Paradoxically, the steady stream of gun-rights money continues at a time when the NRA has been struggling. Membership has decreased in recent years; the group filed unsuccessfully for bankruptcy; its leaders have had their spending scrutinized; and legal fees have skyrocketed.

Still, its annual meeting this weekend in Houston, about 300 miles from Uvalde, is attracting Republican star power, including Abbott, who in 2015 urged his fellow Texans to buy more guns.

“I’m EMBARRASSED,” Abbott wrote then on Twitter, directing his comments to the NRA’s account. “Texas #2 in nation for new gun purchases, behind CALIFORNIA. Let’s pick up the pace Texans.”

Other attendees will include Jim Wallace, executive director of the Massachusetts Gun Owners’ Action League, a nonprofit advocacy and training group affiliated with the NRA.

Wallace said the Texas shootings underscore what he called an overriding need to flag and treat mental-health troubles, which he called “the most common denominator” in mass shootings. Stricter gun control, he argued, is not the answer.

“It seems there is quite a pattern here of people with severe mental health issues that are committing these atrocities,” Wallace said. “Unfortunately, no one wants to have those conversations.”

Wallace said he expected that 18-year-old gunman Salvador Ramos, who was killed by police in Uvalde, would be shown to have had mental-health problems.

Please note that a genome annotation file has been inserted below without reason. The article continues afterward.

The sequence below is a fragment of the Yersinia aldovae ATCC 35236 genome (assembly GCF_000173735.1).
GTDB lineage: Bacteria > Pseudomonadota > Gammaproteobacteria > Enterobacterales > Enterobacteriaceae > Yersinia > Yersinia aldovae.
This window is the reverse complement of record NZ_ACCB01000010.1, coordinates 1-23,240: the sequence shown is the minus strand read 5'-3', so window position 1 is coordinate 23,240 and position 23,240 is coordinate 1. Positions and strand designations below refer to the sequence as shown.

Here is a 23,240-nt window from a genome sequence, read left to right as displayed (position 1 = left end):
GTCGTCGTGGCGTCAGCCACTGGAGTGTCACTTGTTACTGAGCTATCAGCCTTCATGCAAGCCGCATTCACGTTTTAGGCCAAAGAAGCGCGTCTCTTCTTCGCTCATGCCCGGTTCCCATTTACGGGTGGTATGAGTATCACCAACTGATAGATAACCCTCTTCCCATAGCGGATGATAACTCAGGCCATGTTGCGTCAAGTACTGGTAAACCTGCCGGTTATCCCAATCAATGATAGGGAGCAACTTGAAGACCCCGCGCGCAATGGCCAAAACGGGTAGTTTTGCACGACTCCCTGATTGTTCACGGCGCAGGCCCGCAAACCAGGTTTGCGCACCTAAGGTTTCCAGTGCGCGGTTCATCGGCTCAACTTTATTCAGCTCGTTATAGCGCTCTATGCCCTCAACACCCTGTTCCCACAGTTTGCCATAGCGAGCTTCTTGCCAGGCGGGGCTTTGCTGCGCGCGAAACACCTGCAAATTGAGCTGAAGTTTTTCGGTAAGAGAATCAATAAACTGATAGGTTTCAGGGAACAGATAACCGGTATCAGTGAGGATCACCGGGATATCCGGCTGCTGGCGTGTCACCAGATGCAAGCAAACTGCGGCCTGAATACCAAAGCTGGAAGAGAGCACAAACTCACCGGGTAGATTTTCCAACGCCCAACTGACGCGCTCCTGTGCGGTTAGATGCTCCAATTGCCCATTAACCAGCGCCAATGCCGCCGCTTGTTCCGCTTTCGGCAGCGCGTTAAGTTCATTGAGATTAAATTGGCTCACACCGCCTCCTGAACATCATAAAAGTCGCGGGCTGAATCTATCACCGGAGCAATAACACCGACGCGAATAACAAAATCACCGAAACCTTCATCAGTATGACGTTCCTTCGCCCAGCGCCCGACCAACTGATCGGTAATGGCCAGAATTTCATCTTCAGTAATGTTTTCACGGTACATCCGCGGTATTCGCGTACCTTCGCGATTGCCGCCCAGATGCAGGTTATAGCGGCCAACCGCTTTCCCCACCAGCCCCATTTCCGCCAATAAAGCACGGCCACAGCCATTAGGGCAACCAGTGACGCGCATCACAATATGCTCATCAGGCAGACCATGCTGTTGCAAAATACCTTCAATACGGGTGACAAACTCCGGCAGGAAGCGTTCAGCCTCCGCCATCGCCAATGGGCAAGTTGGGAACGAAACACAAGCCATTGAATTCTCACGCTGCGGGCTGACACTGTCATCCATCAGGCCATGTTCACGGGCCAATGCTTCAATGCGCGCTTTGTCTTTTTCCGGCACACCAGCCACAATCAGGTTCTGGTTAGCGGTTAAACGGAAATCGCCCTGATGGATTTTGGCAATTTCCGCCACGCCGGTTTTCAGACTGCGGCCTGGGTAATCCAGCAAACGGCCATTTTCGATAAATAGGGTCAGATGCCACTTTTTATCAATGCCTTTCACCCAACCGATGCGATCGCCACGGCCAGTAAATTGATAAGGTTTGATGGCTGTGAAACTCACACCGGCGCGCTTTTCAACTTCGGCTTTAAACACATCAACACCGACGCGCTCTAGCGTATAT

Rosenthal, the president of Stop Handgun Violence, said Massachusetts has proven that gun control works. The state’s death rate from guns has dropped 40 percent from 1994, when lawmakers began looking seriously at gun control, and remains one of the lowest in the nation, he said.

A critical way to weaken the NRA’s clout is to change the Senate’s filibuster rules, which require 60 votes to advance legislation, Rosenthal said. Reaching that total is impossible without some Republican support in the Senate, which is evenly divided between the parties.

As a result, Rosenthal added, the Senate is thwarting the will of a majority of Americans, whom polls consistently show in favor of stronger gun control.

In the meantime, the NRA continues to flex its muscle despite a flurry of challenges.

In January 2021, the NRA announced it had filed for bankruptcy protection, months after New York’s attorney general sued to dissolve the group over allegations that top executives illegally diverted funds for lavish trips, no-show contracts for associates, and other questionable spending.

The NRA’s filing listed between $100 million and $500 million in assets, and between $100 million and $500 million in liabilities, yet the group asserted at the time that it was “in its strongest financial condition in years.”

Four months later, a federal judge dismissed the NRA’s bankruptcy filing, barring the organization from incorporating in Texas instead of New York, where state prosecutors had brought suit. The judge dismissed the case on grounds that bankruptcy was not sought in good faith.


That ruling prompted calls in July 2021 from Senate majority leader Chuck Schumer, a New York Democrat, to investigate the NRA for bankruptcy fraud, accusing it of abusing the system to seek protection.

In March 2022, a New York judge delivered a partial victory to the NRA in the state lawsuit, blocking state Attorney General Letitia James from disbanding the group, which is incorporated in the state and was chartered as a nonprofit there in 1871.

However, the state judge also ruled that James could still still seek removal of the NRA’s longtime leader, Wayne LaPierre.

Sarah Ryley of the Globe staff contributed to this report.

Brian MacQuarrie can be reached at Travis Andersen can be reached at